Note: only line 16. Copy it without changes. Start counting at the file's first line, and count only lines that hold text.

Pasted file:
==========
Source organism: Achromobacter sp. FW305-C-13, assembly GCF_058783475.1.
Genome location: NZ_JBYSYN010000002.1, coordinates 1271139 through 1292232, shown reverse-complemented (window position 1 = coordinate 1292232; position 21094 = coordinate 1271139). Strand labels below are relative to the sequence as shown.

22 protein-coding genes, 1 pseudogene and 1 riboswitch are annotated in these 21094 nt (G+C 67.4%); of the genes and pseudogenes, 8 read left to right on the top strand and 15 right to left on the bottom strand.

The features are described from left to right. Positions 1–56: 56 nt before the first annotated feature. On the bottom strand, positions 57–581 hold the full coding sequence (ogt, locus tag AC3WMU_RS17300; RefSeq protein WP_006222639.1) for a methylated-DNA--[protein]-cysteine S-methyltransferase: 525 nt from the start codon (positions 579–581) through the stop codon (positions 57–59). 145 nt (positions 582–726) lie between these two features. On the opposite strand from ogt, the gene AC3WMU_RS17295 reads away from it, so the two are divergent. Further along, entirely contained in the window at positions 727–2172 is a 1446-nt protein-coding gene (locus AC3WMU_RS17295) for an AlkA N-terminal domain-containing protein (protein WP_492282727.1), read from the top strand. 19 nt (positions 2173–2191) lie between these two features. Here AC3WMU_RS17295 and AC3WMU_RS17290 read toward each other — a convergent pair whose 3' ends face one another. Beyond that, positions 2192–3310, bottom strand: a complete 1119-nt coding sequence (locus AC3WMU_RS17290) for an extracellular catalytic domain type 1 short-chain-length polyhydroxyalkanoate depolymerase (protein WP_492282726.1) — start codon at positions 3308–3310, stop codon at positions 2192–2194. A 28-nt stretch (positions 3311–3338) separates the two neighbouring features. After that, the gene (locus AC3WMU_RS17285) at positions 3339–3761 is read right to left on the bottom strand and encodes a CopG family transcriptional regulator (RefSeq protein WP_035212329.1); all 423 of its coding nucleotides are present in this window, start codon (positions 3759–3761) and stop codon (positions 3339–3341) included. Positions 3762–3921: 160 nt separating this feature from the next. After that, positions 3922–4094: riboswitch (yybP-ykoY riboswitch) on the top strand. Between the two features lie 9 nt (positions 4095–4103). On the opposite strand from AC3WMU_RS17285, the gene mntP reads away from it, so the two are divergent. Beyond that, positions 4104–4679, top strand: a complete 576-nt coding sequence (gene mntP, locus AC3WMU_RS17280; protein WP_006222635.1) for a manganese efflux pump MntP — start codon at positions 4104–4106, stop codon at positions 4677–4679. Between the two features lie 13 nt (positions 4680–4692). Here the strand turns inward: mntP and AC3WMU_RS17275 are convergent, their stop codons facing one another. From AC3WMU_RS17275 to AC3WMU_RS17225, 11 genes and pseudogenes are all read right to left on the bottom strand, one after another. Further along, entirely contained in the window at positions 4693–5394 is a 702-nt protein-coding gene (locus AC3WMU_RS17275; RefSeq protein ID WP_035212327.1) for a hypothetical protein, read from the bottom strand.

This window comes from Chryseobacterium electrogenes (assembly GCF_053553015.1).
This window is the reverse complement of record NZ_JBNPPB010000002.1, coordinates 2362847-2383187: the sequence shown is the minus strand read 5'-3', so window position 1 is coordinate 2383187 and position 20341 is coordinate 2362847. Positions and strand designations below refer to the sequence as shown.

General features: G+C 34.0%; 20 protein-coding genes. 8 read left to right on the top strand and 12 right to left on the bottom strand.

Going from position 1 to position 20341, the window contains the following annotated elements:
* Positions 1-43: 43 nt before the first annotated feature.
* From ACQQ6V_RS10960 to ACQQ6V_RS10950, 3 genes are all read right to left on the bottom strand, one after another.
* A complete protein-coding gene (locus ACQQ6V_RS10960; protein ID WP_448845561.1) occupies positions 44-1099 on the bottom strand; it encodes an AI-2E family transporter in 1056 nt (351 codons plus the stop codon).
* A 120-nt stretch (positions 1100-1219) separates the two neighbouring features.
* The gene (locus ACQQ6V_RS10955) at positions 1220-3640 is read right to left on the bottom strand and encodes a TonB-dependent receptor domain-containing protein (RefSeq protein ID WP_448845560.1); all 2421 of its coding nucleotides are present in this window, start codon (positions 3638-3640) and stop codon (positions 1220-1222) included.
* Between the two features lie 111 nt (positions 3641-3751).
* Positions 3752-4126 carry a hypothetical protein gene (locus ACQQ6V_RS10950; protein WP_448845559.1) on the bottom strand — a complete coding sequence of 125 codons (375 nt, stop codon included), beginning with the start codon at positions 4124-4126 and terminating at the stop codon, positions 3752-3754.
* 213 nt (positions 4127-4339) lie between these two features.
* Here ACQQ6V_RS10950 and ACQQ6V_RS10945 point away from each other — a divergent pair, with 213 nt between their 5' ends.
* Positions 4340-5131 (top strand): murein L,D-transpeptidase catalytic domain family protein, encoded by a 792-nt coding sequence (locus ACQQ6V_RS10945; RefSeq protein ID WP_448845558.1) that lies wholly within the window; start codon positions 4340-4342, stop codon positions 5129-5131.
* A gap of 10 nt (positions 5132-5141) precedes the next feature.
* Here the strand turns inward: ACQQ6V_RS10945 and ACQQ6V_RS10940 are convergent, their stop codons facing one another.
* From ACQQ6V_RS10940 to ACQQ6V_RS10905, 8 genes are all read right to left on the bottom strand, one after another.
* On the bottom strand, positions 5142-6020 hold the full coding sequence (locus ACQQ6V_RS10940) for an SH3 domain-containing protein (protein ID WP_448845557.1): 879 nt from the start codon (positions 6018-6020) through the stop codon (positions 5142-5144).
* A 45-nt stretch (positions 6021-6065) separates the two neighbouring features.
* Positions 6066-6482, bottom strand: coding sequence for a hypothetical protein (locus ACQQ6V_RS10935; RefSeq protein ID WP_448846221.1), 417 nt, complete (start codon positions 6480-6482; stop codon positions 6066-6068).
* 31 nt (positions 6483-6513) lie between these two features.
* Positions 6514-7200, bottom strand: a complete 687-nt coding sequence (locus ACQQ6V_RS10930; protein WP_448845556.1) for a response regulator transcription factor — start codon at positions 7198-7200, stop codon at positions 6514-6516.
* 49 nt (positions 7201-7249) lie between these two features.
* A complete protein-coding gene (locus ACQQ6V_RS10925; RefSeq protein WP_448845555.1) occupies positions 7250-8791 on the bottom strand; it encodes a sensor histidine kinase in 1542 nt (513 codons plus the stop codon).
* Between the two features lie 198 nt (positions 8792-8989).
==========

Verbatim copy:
* 213 nt (positions 4127-4339) lie between these two features.